Irving, David T.
Godly men from the past present a wealth of material for pastors as well as for those training for the ministry. The character, qualifications, and duties of the preacher are emphasized along with the difficulties and snares associated with the office. The priority of preaching Christ faithfully and experientially is held forth as the focal point of pastoral ministry. The Christian Pastor’s Manual was first published in 1826. Tested by time, it remains a relevant and formative handbook on pastoral ministry.
Table of Contents:
1. The Evil and Danger of Neglecting Souls—Dr. Phillip Doddridge
2. Preaching Christ—Rev. John Jennings
3. Particular and Experimental Preaching—Rev. John Jennings
4. Pastoral Cautions—Rev. Abraham Booth
5. The Qualifications Necessary for Teachers of Christianity—Dr. John Erskine
6. Ministers of the Gospel Cautioned against Giving Offense—Dr. John Erskine
7. Difficulties of the Pastoral Office—Dr. John Erskine
8. Rules for the Preacher’s Conduct—Dr. Isaac Watts
9. Directions to the Student and the Pastor—Rev. John Mason
10. The Character and Duty of a Christian Preacher—Rev. David Bostwick
11. A Letter on the Propriety of a Ministerial Address to the Unconverted—Rev. John Newton
12. Thoughts on 1 Timothy 4:13—Rev. Thomas Scott
13. The Snares and Difficulties Attending the Ministry of the Gospel—Rev. John Newton
14. Remarks on Subjects Connected with the Christian Ministry—Rev. Richard Cecil
15. Questions Proper for Young Ministers Frequently to Put to Themselves—Dr. Isaac Watts
John Brown (1784–1858) studied for the ministry in Selkirk under the Scottish Secession minister George Lawson. Brown pastored a church in Biggar for sixteen years, then took pastorates in Edinburgh at Rose Street for seven years, and then at James Hall at Broughton Place for twenty-nine years. Recognized as a true scholar and earnest preacher, he was appointed professor of exegetical theology. Brown’s commentaries and expositions are still popular today.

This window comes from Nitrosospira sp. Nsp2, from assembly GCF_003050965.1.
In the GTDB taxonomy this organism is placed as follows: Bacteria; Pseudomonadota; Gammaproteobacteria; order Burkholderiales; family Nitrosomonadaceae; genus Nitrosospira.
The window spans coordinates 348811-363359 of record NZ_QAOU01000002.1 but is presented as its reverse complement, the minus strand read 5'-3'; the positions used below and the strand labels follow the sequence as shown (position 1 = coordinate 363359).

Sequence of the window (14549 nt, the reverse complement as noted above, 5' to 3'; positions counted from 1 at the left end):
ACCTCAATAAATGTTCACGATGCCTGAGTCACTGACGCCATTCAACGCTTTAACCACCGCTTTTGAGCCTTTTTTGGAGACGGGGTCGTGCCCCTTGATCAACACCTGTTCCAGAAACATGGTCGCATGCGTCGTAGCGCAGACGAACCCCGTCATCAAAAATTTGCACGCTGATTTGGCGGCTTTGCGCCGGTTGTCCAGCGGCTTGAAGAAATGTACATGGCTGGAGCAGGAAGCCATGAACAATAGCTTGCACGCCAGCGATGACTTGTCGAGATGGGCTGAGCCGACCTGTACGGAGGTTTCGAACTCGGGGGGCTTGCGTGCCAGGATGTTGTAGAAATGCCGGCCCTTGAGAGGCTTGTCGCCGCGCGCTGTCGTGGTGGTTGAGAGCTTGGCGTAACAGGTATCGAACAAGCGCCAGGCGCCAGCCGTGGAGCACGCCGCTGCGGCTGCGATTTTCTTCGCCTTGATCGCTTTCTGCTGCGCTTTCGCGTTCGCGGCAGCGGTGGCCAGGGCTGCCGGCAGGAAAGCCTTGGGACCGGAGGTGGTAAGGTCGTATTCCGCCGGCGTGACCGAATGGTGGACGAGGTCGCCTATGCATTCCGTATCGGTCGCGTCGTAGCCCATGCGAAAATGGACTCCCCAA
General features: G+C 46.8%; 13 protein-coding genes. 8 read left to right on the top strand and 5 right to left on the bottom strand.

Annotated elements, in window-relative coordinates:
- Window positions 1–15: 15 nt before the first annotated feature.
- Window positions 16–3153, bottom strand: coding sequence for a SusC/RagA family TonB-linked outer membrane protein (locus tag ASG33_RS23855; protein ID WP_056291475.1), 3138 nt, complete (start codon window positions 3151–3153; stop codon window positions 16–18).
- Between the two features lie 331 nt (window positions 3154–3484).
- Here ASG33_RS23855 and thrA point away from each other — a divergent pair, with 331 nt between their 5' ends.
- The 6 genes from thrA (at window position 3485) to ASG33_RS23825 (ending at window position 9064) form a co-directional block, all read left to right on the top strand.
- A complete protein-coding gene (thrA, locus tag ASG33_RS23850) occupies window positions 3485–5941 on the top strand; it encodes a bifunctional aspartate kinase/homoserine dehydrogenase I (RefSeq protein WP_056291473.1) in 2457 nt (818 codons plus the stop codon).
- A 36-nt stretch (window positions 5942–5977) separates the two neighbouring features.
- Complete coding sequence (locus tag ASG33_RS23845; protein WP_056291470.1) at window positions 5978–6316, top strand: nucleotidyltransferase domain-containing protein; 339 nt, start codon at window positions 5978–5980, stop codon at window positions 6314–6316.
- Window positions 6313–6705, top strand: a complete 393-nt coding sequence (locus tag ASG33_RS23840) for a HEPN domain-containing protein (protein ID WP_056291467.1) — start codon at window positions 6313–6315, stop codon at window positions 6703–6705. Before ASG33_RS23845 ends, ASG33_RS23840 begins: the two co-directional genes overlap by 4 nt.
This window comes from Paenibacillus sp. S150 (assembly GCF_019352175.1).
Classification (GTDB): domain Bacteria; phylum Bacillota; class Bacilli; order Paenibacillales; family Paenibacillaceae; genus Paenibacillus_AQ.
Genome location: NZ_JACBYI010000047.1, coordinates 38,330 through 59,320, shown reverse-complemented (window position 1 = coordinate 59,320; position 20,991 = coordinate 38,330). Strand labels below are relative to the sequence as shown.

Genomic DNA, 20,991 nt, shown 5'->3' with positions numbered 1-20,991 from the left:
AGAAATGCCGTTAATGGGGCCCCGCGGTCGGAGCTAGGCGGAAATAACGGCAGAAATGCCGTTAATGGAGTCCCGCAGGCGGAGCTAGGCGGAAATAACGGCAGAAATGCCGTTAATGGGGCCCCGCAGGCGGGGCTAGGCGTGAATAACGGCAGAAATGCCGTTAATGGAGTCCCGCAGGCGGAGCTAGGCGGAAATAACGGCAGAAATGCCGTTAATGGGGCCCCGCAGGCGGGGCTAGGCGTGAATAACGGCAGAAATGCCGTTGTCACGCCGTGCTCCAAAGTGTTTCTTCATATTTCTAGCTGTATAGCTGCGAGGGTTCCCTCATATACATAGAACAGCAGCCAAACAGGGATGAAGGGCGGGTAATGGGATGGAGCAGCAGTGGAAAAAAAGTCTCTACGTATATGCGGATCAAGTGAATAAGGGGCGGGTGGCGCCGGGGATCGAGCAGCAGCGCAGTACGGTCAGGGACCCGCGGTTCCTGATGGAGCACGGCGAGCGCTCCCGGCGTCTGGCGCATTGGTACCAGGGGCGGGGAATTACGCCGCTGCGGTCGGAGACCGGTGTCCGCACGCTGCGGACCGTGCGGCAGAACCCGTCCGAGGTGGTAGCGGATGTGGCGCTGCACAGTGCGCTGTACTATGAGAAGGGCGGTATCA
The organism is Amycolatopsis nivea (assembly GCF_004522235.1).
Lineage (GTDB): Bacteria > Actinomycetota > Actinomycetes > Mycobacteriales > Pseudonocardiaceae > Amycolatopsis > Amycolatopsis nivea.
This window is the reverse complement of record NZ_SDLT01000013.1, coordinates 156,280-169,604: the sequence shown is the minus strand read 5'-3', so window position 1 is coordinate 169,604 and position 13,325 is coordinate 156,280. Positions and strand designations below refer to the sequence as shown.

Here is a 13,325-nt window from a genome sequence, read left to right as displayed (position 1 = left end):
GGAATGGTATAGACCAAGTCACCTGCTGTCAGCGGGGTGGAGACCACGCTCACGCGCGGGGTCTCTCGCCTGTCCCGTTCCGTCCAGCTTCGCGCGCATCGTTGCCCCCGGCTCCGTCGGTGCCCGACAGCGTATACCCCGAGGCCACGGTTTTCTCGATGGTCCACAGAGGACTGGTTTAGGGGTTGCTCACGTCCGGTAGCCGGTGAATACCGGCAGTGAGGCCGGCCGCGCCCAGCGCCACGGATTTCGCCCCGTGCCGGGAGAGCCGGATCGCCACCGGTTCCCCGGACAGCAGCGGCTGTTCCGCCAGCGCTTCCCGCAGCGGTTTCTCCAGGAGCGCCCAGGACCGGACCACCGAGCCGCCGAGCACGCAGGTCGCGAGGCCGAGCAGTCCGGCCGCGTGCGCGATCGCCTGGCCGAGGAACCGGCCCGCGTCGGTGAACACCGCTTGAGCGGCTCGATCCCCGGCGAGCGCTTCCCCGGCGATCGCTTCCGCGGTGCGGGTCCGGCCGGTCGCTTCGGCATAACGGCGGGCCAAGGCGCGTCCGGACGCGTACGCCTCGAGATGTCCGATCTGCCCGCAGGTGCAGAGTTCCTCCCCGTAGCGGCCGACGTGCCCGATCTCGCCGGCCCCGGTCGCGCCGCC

“Hundreds of books offer to show ministers and pastors the high road to success, but few direct them in the hard path of serving the Great Shepherd. In this book, John Brown has gathered choice pastoral wisdom from the evangelical divines of eighteenth-century Brittan on the ‘duties, difficulties, and encouragements of the Christian ministry.’ Writers include Abraham Booth, Philip Doddridge, John Erskine, John Newton, Isaac Watts, and others. John Jennings’s chapters, ‘Preaching Christ’ and ‘Particular and Experimental Preaching,’ are alone worth ten times the price of the book, but the entire book is invaluable. The Christian Pastor’s Manual is the best collection of essays on the ministry that I have ever read. Its chapters are consistently rich; its thoughts are deep, practical, and vigorous. May they be like living seeds planted in the minds of a new generation of ministers and pastors, pressing the roots of truth into their innermost beliefs and affections and producing the fruits of faithfulness in all their lives.” — Joel R. Beeke, president, Puritan Reformed Theological Seminary, Grand Rapids, Michigan
“The Christian Pastor’s Manual has my decided and high approval. It is my prayer and my hope that this publication may, by the blessing of God, eminently contribute to prepare for the good work those who have in purpose devoted themselves to it, and to stimulate to renewed earnestness of effort, and self-improvement, and supplication, such as are already engaged in its duties.” — Ralph Wardlaw (1779–1853), professor of divinity, Glasgow Theological Academy
“We always think of Brown as a Puritan born out of due time. Everything he has left us is massive gold. He is both rich and clear, profound and perspicuous.” — Charles H. Spurgeon